"Go ahead, son, pick one. Your dad, he's a good man. I never forget what he done for me."

"Pete gets to keep one?" I asked.

"My birthday," said Pete.

Joey pointed his alligator shoe into the mother dog's side. "Go on, get," he said.

The mother dog heaved herself away from her squirming litter.

The pups were an ugly lot. They looked like their mother: brown and black, long-snouted, short-legged with pointy ears, nothing babyish about them. The runt was the ugliest of them all, furless in some spots, and a pink corn niblet-sized mole just like Joey's on its left cheek.

"I'll take that one," said Pete, pointing.

Joey grunted and bent down. He spun the runt onto its back with a thick finger on each front paw. The pup's throbbing, almost transparent belly, was covered with eraser-colored scabs. I looked away.

"Ew," I said loudly.

But Joey didn't even hear me. Instead, he let the pup go and straightened to face Pete. He looked back toward the restaurant, then rubbed the stubble around his greasy, misshapen nose. "You no want that one, son; that one no good."

"C'mon, Pete," I said, "just pick another one."

"Yes sir, Mr. Joey," said Pete, doing the polite act, "I'll take that one, please."

When Pete decided something, that was it, and I knew it and all that was to come: that Mr. Joey would somehow lose, that my father would say, "Your choice" and not mean it, that my mother would whisper, "It's a fine dog."

And that night Pete ate even more than usual, which was a lot, and burped a few times, but not so loud that our parents could hear. On the bridge on the ride home, it was never as scary; we'd already done it once. Mom teased Dad about being his chauffeur, and he grinned with half his mouth, then it got quiet. Pete sat with his new pup on his lap, both asleep, as I held the jar of yellow ointment to spread on the puppy's rash. The toenail-moon shone like a nightlight through the gauzy haze, and in its comfort I nearly fell asleep too.

When we arrived at home, the car lurched into the carport, throwing us forward and crashing us back hard into our seats. The puppy mewled. My dad turned to me and said, "Nice choice you let him make." Then he removed his hand from the back of my mother's neck, where it had rested under her French twist, and turned to look at Pete. "And you know that critter's not allowed inside. It's unsanitary."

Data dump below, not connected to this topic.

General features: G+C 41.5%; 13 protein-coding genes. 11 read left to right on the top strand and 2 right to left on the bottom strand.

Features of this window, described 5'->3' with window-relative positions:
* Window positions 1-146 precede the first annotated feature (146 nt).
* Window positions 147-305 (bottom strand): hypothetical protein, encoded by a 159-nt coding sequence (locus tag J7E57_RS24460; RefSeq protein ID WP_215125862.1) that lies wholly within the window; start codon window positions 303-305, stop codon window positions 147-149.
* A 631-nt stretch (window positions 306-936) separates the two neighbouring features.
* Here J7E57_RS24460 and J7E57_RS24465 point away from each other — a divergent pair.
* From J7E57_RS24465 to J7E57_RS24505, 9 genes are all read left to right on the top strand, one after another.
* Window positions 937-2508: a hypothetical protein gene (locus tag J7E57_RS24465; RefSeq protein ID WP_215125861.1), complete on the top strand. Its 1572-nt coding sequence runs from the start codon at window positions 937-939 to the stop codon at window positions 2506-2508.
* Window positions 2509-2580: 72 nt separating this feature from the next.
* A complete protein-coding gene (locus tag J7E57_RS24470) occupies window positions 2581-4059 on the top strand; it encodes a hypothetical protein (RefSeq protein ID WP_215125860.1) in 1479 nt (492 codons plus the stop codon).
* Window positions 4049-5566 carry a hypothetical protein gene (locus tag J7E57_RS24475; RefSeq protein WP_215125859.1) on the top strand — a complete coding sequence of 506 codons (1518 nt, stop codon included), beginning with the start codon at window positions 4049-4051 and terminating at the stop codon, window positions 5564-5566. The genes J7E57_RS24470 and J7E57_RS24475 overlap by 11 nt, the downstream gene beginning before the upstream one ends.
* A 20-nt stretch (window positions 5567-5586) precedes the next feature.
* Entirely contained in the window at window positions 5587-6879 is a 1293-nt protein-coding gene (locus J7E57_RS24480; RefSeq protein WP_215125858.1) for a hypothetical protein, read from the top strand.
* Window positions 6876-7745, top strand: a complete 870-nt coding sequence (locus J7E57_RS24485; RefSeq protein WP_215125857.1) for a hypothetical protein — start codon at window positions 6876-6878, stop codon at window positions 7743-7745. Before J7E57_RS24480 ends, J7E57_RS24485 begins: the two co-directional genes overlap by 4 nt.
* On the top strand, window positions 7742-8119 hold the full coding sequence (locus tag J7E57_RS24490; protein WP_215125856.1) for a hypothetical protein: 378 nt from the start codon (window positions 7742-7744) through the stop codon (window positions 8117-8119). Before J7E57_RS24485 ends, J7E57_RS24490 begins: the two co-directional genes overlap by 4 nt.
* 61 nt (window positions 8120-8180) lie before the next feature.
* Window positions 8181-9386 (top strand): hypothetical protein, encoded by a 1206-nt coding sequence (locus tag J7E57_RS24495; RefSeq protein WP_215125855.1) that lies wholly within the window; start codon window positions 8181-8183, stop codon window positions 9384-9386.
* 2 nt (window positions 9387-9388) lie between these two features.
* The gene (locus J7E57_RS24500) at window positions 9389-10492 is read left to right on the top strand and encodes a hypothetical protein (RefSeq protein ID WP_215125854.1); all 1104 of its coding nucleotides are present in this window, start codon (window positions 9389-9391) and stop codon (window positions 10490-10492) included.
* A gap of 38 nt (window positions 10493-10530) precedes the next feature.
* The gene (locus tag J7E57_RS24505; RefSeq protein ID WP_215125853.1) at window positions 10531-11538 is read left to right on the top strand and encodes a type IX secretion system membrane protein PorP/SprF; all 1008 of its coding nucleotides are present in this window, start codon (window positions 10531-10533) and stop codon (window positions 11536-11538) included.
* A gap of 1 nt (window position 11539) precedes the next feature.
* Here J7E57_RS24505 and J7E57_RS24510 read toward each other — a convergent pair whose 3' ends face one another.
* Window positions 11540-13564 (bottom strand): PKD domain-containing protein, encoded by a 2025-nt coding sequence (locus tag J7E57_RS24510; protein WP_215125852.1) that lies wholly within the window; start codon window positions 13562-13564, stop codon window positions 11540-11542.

We all got out of the car. My mother leaned on me for balance while she searched for the house key. At first I thought she was trying to signal me that our dog could sleep in the room with Pete and me anyway. She wasn't. It was just that she had a lazy eye that sometimes made it look like she was winking, especially if she was tipsy. Mother would have been Junior Miss Louisiana if not for that. And my dad said it quickly once again in shorthand: critter outside. So the rest of us just shut up.

Pete and I got up before dawn to check on our puppy, which we had left asleep on an old wool blanket in a cardboard box in the backyard, next to the ticking clock that our mother had said would remind him of his mother's heartbeat. Smells rose from the puppy's bed, which was fouled with poop like Karo syrup. Pete named the puppy Curd for no other reason than he liked the sound of it.

When my dad woke, he came outside with the jar and told us to apply the ointment to the puppy's rash on his broken skin. But overnight, Curd's underbelly had become a mass of leaking blisters.

We couldn't do it. Pete couldn't and I couldn't and my dad, having never touched a dog before, couldn't either.

"When I was a boy I knew what responsibility was," my dad said. "Go ahead and spread the cream."

"No," said Pete.

"I said now!"

Our dad bent his red face to look straight into Pete's eyes. I looked down at the ground.

"Dad, please," asked Pete, "please just help me."

"What are you looking at? Here, you do it," said my dad, and he handed me the cream.

I unscrewed the rusty top and just stood there. The ointment smelled like the Easter egg we had once found in June. Dad turned back to Pete, who held his nose.

"What kind of man are you?" asked Dad. "You make me sick."